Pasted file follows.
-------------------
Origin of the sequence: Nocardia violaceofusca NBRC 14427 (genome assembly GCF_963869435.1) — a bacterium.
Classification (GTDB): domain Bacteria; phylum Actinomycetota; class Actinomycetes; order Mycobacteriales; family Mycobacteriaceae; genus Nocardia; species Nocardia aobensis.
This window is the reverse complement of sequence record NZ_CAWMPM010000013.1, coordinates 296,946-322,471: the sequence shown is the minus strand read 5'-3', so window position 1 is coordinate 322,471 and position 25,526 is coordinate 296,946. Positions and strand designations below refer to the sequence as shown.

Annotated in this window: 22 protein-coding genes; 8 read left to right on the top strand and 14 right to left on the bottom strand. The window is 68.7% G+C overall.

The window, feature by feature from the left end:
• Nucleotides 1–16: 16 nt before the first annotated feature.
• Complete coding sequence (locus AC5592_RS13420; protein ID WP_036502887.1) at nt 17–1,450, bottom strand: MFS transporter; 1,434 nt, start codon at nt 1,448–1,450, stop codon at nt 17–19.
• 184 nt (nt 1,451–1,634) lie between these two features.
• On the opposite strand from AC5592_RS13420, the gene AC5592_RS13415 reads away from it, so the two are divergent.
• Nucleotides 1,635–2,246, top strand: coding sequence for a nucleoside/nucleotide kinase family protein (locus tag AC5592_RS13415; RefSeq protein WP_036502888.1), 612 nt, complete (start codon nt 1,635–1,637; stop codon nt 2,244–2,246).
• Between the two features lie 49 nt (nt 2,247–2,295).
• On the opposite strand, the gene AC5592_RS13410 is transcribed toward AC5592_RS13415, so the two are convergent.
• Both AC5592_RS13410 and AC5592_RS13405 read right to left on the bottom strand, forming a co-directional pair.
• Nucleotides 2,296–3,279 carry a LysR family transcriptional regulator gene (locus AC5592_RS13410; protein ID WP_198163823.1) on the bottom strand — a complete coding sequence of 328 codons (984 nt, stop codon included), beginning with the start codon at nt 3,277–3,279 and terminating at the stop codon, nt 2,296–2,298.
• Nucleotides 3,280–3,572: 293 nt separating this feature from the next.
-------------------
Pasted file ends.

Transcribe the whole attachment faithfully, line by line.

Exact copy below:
Origin of the sequence: Nocardia violaceofusca NBRC 14427 (genome assembly GCF_963869435.1) — a bacterium.
Classification (GTDB): domain Bacteria; phylum Actinomycetota; class Actinomycetes; order Mycobacteriales; family Mycobacteriaceae; genus Nocardia; species Nocardia aobensis.
This window is the reverse complement of sequence record NZ_CAWMPM010000013.1, coordinates 296,946-322,471: the sequence shown is the minus strand read 5'-3', so window position 1 is coordinate 322,471 and position 25,526 is coordinate 296,946. Positions and strand designations below refer to the sequence as shown.

Annotated in this window: 22 protein-coding genes; 8 read left to right on the top strand and 14 right to left on the bottom strand. The window is 68.7% G+C overall.

The window, feature by feature from the left end:
• Nucleotides 1–16: 16 nt before the first annotated feature.
• Complete coding sequence (locus AC5592_RS13420; protein ID WP_036502887.1) at nt 17–1,450, bottom strand: MFS transporter; 1,434 nt, start codon at nt 1,448–1,450, stop codon at nt 17–19.
• 184 nt (nt 1,451–1,634) lie between these two features.
• On the opposite strand from AC5592_RS13420, the gene AC5592_RS13415 reads away from it, so the two are divergent.
• Nucleotides 1,635–2,246, top strand: coding sequence for a nucleoside/nucleotide kinase family protein (locus tag AC5592_RS13415; RefSeq protein WP_036502888.1), 612 nt, complete (start codon nt 1,635–1,637; stop codon nt 2,244–2,246).
• Between the two features lie 49 nt (nt 2,247–2,295).
• On the opposite strand, the gene AC5592_RS13410 is transcribed toward AC5592_RS13415, so the two are convergent.
• Both AC5592_RS13410 and AC5592_RS13405 read right to left on the bottom strand, forming a co-directional pair.
• Nucleotides 2,296–3,279 carry a LysR family transcriptional regulator gene (locus AC5592_RS13410; protein ID WP_198163823.1) on the bottom strand — a complete coding sequence of 328 codons (984 nt, stop codon included), beginning with the start codon at nt 3,277–3,279 and terminating at the stop codon, nt 2,296–2,298.
• Nucleotides 3,280–3,572: 293 nt separating this feature from the next.